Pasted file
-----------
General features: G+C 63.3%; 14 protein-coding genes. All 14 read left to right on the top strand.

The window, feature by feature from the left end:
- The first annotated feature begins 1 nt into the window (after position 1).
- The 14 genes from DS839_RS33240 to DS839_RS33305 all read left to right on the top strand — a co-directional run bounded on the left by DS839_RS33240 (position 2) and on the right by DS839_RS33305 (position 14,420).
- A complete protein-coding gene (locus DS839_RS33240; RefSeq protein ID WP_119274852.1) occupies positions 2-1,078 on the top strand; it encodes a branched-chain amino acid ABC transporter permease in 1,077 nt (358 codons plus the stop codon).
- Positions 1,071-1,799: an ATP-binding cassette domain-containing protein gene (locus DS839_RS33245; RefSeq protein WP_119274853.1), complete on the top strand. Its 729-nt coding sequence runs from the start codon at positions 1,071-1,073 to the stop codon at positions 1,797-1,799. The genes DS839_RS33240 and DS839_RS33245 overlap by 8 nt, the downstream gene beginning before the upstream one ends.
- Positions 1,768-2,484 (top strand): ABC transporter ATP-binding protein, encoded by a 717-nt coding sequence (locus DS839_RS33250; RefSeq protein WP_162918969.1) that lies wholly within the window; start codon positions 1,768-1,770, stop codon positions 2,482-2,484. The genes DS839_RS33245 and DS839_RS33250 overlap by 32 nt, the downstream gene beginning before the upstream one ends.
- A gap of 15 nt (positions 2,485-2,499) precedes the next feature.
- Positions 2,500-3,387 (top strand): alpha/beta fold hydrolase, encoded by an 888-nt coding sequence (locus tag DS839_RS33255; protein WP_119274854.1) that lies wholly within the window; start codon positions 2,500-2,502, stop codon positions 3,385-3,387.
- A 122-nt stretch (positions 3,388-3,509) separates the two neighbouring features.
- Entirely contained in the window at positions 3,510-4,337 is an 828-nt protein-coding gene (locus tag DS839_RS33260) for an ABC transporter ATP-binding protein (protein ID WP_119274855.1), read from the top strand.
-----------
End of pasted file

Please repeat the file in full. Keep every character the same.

General features: G+C 63.3%; 14 protein-coding genes. All 14 read left to right on the top strand.

The window, feature by feature from the left end:
- The first annotated feature begins 1 nt into the window (after position 1).
- The 14 genes from DS839_RS33240 to DS839_RS33305 all read left to right on the top strand — a co-directional run bounded on the left by DS839_RS33240 (position 2) and on the right by DS839_RS33305 (position 14,420).
- A complete protein-coding gene (locus DS839_RS33240; RefSeq protein ID WP_119274852.1) occupies positions 2-1,078 on the top strand; it encodes a branched-chain amino acid ABC transporter permease in 1,077 nt (358 codons plus the stop codon).
- Positions 1,071-1,799: an ATP-binding cassette domain-containing protein gene (locus DS839_RS33245; RefSeq protein WP_119274853.1), complete on the top strand. Its 729-nt coding sequence runs from the start codon at positions 1,071-1,073 to the stop codon at positions 1,797-1,799. The genes DS839_RS33240 and DS839_RS33245 overlap by 8 nt, the downstream gene beginning before the upstream one ends.
- Positions 1,768-2,484 (top strand): ABC transporter ATP-binding protein, encoded by a 717-nt coding sequence (locus DS839_RS33250; RefSeq protein WP_162918969.1) that lies wholly within the window; start codon positions 1,768-1,770, stop codon positions 2,482-2,484. The genes DS839_RS33245 and DS839_RS33250 overlap by 32 nt, the downstream gene beginning before the upstream one ends.
- A gap of 15 nt (positions 2,485-2,499) precedes the next feature.
- Positions 2,500-3,387 (top strand): alpha/beta fold hydrolase, encoded by an 888-nt coding sequence (locus tag DS839_RS33255; protein WP_119274854.1) that lies wholly within the window; start codon positions 2,500-2,502, stop codon positions 3,385-3,387.
- A 122-nt stretch (positions 3,388-3,509) separates the two neighbouring features.
- Entirely contained in the window at positions 3,510-4,337 is an 828-nt protein-coding gene (locus tag DS839_RS33260) for an ABC transporter ATP-binding protein (protein ID WP_119274855.1), read from the top strand.